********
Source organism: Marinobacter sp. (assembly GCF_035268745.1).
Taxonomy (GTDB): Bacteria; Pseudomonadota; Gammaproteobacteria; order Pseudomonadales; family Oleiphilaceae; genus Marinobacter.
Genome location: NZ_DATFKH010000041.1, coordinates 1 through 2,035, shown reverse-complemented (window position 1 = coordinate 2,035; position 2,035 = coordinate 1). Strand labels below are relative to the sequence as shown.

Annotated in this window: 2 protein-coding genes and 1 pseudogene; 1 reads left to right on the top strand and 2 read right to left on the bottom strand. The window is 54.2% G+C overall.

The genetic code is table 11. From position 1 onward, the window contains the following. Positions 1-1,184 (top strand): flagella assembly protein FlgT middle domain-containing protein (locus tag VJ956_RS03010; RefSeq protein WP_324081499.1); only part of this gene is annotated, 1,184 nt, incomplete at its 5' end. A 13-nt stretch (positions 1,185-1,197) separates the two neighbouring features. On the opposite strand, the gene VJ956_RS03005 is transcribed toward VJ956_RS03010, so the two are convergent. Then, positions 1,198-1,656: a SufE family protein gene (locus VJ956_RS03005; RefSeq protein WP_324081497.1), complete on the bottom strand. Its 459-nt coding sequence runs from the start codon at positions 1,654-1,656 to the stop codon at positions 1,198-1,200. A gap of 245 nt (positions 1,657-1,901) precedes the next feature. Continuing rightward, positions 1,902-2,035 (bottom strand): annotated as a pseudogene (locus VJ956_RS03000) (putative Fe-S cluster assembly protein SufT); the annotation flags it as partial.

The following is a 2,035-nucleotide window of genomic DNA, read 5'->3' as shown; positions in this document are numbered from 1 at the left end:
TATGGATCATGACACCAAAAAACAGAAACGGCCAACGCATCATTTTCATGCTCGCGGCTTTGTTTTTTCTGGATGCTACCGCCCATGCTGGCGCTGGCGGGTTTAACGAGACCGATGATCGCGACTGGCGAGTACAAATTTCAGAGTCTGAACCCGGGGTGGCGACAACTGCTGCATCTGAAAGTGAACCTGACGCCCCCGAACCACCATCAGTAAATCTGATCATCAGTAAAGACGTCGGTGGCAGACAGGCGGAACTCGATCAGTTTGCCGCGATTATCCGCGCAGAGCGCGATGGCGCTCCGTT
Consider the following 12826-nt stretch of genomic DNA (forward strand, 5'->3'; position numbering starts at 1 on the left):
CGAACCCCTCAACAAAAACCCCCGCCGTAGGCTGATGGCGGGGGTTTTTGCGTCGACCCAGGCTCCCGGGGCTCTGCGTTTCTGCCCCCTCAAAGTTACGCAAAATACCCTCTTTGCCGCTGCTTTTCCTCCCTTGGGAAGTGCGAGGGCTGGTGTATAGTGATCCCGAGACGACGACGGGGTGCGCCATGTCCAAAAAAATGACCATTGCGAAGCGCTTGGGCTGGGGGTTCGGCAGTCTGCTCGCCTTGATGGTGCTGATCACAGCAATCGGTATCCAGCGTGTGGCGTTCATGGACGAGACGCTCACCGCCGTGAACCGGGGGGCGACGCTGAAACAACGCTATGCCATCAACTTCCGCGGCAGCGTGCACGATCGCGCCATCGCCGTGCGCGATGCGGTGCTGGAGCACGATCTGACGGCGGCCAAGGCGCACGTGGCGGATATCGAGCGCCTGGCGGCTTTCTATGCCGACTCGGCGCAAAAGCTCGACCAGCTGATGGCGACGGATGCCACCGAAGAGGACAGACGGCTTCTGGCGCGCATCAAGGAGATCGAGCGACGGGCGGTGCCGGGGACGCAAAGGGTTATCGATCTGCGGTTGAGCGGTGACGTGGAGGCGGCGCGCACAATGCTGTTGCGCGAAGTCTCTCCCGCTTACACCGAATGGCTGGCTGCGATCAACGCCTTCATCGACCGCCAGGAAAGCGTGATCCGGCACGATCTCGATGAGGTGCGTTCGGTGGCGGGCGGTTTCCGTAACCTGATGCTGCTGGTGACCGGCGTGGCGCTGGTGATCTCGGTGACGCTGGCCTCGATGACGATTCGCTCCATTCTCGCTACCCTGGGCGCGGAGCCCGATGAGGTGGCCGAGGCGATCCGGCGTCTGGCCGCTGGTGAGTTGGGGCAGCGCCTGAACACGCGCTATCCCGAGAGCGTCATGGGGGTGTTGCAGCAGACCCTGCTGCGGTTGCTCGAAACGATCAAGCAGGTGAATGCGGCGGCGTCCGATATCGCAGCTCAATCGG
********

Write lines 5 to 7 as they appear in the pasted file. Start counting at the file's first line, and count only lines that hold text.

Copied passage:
The genetic code is table 11. From position 1 onward, the window contains the following. Positions 1-1,184 (top strand): flagella assembly protein FlgT middle domain-containing protein (locus tag VJ956_RS03010; RefSeq protein WP_324081499.1); only part of this gene is annotated, 1,184 nt, incomplete at its 5' end. A 13-nt stretch (positions 1,185-1,197) separates the two neighbouring features. On the opposite strand, the gene VJ956_RS03005 is transcribed toward VJ956_RS03010, so the two are convergent. Then, positions 1,198-1,656: a SufE family protein gene (locus VJ956_RS03005; RefSeq protein WP_324081497.1), complete on the bottom strand. Its 459-nt coding sequence runs from the start codon at positions 1,654-1,656 to the stop codon at positions 1,198-1,200. A gap of 245 nt (positions 1,657-1,901) precedes the next feature. Continuing rightward, positions 1,902-2,035 (bottom strand): annotated as a pseudogene (locus VJ956_RS03000) (putative Fe-S cluster assembly protein SufT); the annotation flags it as partial.

The following is a 2,035-nucleotide window of genomic DNA, read 5'->3' as shown; positions in this document are numbered from 1 at the left end:
TATGGATCATGACACCAAAAAACAGAAACGGCCAACGCATCATTTTCATGCTCGCGGCTTTGTTTTTTCTGGATGCTACCGCCCATGCTGGCGCTGGCGGGTTTAACGAGACCGATGATCGCGACTGGCGAGTACAAATTTCAGAGTCTGAACCCGGGGTGGCGACAACTGCTGCATCTGAAAGTGAACCTGACGCCCCCGAACCACCATCAGTAAATCTGATCATCAGTAAAGACGTCGGTGGCAGACAGGCGGAACTCGATCAGTTTGCCGCGATTATCCGCGCAGAGCGCGATGGCGCTCCGTT